I have a new film review up at Green Spot Blue. This time it is for The Dark Knight Rises, the third installment in Christopher Nolan’s Dark Knight Trilogy.
Here is a snippet from the beginning of the review:
The Dark Knight Rises is not for the faint of heart.
It is cruel, it is relentless, and it is harsh. The harshness of the film seems to seep into every scene of the film.
The camera angles are tight, making you feel like you are always in a close and cramped space; the music is aggressive, driving and primal (I can’t imagine anyone listening to this music for pleasure); and there are very few light moments in the entire film. Even the interactions between Batman and Alfred are terse (and usually their relationship was the sunnier moments in the early films).
My first reaction upon leaving the theater is that I am surprised that this is only PG-13, seriously who was bribed to keep this at PG-13? Did the production company really think kids would want to buy toys after watching this film? That is a pipedream, in my opinion. In any other decade it would have probably been R. There is a lot of death, destruction and outright viciousness in this film. I can’t even imagine letting my son (who loves Batman) see this until he is at least 14, maybe 15 or 16. This is a Gotham City without hope and without Batman; a peaceful world created out of a lie, a timebomb.
You can read the rest of my the review here at Green Spot Blue.
Growing up, Batman was always my favorite superhero.
Why was I always drawn more to Batman?
Well, frankly, because under the right circumstances I could have been Batman. But that is true not just for me; you could have been Batman. We all could have been Batman! (The same can’t be said for Superman or the Flash sadly.)
All we just need is a heck of a lot of money and a devastating experience in one’s childhood and we are in that dark cape… Sadly, for me, my parents are perfectly healthy and I am not rich.
Of course, this is the logic of a kid discovering a comic book at the age of eight, it is not the logic of a sane adult. I mean, we adults, when considering becoming a masked vigilante, would think about the police, fingerprints, what if we get shot, what kind of training, how do we buy supplies, how do we get medical attention…. The list goes on and on when an adult tries to consider this employment opportunity. In the long run, it does not feel like the best option or more people would be doing it, besides the random “unique” individuals we see on television roaming our streets. Continue reading →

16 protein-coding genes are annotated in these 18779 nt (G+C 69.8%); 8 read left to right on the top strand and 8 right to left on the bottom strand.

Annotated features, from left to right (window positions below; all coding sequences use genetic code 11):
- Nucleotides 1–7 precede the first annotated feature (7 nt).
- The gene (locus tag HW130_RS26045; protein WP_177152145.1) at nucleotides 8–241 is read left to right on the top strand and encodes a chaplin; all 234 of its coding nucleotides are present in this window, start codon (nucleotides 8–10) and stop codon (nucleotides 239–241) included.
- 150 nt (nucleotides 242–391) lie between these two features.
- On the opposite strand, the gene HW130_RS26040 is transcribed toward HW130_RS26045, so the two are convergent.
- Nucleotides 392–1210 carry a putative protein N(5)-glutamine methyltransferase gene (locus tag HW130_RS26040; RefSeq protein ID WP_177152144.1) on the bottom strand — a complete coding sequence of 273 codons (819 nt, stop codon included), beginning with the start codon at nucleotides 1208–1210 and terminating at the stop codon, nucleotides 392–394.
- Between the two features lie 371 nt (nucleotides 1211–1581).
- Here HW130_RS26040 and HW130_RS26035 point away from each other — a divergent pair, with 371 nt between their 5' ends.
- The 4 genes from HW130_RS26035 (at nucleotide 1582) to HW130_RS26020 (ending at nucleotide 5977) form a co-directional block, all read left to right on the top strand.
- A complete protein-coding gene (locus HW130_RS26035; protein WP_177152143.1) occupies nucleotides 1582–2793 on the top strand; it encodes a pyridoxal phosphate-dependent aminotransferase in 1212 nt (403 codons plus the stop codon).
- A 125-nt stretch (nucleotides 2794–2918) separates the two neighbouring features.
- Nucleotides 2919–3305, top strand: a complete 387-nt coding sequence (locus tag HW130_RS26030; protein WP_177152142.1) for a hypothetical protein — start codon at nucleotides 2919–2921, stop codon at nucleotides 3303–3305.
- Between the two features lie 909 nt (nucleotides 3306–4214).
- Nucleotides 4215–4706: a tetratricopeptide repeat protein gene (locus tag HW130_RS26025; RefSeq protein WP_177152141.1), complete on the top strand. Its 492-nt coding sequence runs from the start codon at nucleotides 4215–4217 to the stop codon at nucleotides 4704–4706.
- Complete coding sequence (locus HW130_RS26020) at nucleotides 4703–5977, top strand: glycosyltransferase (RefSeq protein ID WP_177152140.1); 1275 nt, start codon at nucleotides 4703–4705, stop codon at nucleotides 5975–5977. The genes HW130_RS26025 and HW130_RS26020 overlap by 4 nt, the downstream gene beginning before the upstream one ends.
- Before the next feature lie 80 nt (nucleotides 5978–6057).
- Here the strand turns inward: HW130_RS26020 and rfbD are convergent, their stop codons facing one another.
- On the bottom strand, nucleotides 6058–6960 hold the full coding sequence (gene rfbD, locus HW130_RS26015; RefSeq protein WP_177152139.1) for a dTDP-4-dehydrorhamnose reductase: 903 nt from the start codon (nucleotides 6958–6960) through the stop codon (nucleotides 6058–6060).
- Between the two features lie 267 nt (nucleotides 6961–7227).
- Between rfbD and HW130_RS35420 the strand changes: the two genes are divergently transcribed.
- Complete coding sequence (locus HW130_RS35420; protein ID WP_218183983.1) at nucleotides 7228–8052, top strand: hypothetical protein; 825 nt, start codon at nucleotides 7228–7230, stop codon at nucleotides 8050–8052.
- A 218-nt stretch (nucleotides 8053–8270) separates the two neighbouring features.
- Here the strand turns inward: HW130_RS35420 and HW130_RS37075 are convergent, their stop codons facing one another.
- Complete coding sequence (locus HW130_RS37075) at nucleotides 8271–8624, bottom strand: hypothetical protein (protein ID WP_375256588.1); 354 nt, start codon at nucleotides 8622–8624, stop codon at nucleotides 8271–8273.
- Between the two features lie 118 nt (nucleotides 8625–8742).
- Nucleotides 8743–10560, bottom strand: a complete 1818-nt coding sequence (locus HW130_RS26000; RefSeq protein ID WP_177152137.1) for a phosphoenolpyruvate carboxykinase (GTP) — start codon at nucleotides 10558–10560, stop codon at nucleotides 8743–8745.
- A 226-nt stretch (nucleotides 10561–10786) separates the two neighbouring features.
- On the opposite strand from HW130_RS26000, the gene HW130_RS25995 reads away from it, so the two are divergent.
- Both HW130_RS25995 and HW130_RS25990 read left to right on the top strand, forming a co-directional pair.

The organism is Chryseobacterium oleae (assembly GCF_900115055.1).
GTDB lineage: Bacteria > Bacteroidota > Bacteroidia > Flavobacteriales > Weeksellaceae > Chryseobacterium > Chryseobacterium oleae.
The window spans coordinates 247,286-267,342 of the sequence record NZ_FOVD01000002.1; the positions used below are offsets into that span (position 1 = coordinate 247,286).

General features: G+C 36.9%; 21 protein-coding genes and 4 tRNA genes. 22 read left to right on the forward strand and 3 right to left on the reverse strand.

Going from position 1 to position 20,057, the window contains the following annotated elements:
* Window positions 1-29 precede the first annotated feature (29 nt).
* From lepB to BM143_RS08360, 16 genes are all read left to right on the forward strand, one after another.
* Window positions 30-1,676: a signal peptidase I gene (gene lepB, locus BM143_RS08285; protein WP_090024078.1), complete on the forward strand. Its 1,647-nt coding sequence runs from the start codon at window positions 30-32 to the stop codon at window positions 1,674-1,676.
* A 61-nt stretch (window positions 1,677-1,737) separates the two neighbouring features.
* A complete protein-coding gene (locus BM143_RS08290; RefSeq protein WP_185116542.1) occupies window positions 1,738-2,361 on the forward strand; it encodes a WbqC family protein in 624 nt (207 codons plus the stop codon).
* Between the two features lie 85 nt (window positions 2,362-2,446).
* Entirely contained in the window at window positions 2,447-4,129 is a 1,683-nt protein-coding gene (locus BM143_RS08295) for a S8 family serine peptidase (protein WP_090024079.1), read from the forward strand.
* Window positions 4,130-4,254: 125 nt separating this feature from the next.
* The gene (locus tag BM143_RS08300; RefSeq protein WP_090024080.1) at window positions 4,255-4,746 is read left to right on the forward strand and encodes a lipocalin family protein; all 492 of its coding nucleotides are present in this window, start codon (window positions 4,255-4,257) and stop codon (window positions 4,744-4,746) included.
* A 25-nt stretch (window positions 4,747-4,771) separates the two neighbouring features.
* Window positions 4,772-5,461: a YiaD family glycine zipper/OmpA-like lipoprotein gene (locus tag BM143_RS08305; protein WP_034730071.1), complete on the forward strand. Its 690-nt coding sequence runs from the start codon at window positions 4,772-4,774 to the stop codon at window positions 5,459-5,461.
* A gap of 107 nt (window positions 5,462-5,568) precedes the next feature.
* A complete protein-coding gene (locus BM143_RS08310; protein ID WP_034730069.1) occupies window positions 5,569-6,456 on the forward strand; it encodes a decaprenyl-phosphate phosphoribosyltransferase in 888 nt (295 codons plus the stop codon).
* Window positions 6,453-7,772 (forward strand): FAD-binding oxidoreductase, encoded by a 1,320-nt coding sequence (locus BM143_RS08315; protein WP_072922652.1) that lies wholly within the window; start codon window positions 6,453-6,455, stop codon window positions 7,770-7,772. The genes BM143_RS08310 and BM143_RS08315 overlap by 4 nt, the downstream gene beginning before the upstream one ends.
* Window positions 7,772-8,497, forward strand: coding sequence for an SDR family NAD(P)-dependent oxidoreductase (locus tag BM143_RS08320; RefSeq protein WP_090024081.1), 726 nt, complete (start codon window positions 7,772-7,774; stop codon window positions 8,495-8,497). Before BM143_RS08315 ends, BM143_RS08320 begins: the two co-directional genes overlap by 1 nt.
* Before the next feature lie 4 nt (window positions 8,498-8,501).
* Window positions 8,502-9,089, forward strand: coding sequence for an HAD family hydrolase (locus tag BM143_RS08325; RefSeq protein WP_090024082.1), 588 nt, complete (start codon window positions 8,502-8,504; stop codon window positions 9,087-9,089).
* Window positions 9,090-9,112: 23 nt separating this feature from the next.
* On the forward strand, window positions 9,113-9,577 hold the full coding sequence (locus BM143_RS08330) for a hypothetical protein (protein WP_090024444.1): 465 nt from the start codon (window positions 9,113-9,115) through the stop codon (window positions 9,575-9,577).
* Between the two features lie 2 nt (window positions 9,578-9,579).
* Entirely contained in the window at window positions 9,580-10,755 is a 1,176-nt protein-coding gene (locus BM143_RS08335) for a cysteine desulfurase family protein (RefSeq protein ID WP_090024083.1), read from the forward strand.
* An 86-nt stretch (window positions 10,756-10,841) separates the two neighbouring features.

Since I wrote my initial review of GraphicAudio’s great DC audiobook series for Green Spot Blue (here), the article continues to receive visits and I occasionally get comments and e-mails asking which of theirs I would recommend for listening first.
With summer in full swing and road trips almost every weekend, I thought this might be a great opportunity to share my four top recommendations for helping pass those long hours staring out the window at the lines on the highway.
Also, we are in the midst of a superhero summer here in the US. With The Avengers breaking box office records and the last entry in Christopher Nolan’s Batman series as well, this is as good a time as any for imagining how much more fun (and crazy) the world would be if we had a few people in capes that could fly about.
Supposedly (based on Facebook comments), GraphicAudio will be making some new DC entries in the Fall or Winter of this year.
When they do, I hope they make some new Justice League episodes. While there are things I liked (and loved) about each of their audiobooks, there is something a lot more “fun” about the Justice League series. They aren’t weighed down by all of the drama that comes with Batman and the Crisis series; what you get is a group of superheroes (with voices that perfectly capture their characters) getting along and getting things done. When I return to listening to these audiobooks from time to time, I usually will go to one of these additions first. Continue reading →